Title: The Chinese at home, or the man of Tong and his land
Year: 1912 (1910s)
Authors: Ball, J. Dyer (James Dyer), 1847-1919
Publisher: New York : Fleming H. Revell Co.
Contributing Library: Cornell University Library
Digitizing Sponsor: MSN
Click here to view book online to see this illustration in context in a browseable online version of this book.
Text Appearing Before Image:
sothe higgling goes on till John Chinaman finallyretreats into the street, if he is not there already,as if to leave such high-priced goods alone, whilethe solicitous shopman follows him to the verydoor, if not out of doors, as he rapidly reduceshis terms, in the hope of bringing his prospectivecustomer back. Walks for the sake of walking, when we walkalong the streets or roads, swinging our armsand stepping out with vigour and drinking in thefresh air, are nearly unknown. Chinese men willsometimes say, not, Lets go for a walk, but, Lets walk along the street. This is almostas much to see the sights in the streets as forexercise. Occasionally they may be seen saunter-ing along a country road near a city ; but theirwhole attitude and bearing is as far from our ideaof what a walk is as England is from China.An Englishman takes his dog out for a walk.A Chinaman would never think of a canine com-panion walking along the road with him ; buthe will take his caged lark out into the open 286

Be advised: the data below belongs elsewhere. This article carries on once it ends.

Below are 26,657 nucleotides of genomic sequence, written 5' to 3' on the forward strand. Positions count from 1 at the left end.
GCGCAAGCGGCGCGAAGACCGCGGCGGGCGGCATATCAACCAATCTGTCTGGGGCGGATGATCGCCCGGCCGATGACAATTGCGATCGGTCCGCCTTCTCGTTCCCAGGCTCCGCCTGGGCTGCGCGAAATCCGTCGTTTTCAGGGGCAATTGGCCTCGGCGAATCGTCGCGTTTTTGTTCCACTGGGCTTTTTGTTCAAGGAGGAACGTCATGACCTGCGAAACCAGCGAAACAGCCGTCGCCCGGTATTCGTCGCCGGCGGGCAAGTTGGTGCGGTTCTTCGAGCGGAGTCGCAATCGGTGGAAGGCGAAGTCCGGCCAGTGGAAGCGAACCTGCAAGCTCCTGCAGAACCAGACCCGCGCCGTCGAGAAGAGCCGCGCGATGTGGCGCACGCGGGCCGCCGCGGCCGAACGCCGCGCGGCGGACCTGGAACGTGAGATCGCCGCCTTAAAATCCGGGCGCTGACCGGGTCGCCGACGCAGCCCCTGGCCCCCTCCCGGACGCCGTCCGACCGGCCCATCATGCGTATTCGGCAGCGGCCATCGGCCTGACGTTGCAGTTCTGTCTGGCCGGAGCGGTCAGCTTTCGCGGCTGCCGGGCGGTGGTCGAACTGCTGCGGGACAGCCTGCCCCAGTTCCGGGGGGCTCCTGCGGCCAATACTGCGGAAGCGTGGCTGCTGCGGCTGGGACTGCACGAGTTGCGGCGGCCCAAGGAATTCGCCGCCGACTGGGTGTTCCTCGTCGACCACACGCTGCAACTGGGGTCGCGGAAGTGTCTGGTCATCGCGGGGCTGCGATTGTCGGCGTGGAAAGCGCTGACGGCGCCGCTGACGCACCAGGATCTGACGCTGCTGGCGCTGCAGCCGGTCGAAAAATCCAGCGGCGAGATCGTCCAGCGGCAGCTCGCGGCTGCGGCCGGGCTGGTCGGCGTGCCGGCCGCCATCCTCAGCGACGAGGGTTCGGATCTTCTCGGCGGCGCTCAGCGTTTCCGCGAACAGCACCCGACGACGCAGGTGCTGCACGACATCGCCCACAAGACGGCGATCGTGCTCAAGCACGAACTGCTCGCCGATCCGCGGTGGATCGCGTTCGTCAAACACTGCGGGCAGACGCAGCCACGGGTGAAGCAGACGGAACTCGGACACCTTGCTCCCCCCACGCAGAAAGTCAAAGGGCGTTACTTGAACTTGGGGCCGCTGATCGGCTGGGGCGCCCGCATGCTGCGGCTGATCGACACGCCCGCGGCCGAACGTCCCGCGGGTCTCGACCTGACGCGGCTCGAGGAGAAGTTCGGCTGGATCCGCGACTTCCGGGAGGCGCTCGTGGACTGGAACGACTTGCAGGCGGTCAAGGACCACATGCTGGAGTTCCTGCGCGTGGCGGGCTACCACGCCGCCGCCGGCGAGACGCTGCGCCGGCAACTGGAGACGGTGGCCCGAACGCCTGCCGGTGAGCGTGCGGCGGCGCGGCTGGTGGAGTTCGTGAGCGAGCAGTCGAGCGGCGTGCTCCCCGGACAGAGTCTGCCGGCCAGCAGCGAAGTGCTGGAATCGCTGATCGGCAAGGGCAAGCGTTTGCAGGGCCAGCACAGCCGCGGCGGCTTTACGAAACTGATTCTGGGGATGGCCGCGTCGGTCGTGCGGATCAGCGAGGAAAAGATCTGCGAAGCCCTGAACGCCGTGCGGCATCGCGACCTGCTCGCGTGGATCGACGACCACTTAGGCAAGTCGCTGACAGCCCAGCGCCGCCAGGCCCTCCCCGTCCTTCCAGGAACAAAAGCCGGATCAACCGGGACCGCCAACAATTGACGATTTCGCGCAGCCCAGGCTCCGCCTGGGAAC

Text Appearing After Image:
Amusements to get the air. He carries the cage upright onhis palm or hand, and sets it down in the grass,while he stands and enjoys the brisk, livelycreatures joy, or crouches down on his haunchesbeside the cage. In the hot summer evenings the river- orharbour-side may be haunted by crowds more orless in deshabille to cool themselves, while onthe drying-stages on the house-roofs others areseeking a breath of air. At certain seasons of the year a ring will beformed, and the heels, sides, and soles of theshoes be used to kick the shuttlecock by men,while boys watch, or try their prentice, not hands,but feet, at attempts more or less successful todo the same. Kites are also flown by men aswell as by boys. What will soon be a thing ofthe past is the archery indulged in by the aspirantcandidate for military commands, as well asthe peculiar athletic exercises carried on bythem. The Chinese ladies do not get much of thisout-of-door existence. Very few are to be seenin the streets. If they ve
Note About Images
Please note that these images are extracted from scanned page images that may have been digitally enhanced for readability – coloration and appearance of these illustrations may not perfectly resemble the original work.
Tagged: , bookid:cu31924023148145 , bookyear:1912 , bookdecade:1910 , bookcentury:1900 , bookauthor:Ball__J__Dyer__James_Dyer___1847_1919 , bookpublisher:New_York___Fleming_H__Revell_Co_ , bookcontributor:Cornell_University_Library , booksponsor:MSN , bookleafnumber:335 , bookcollection:cornell , bookcollection:americana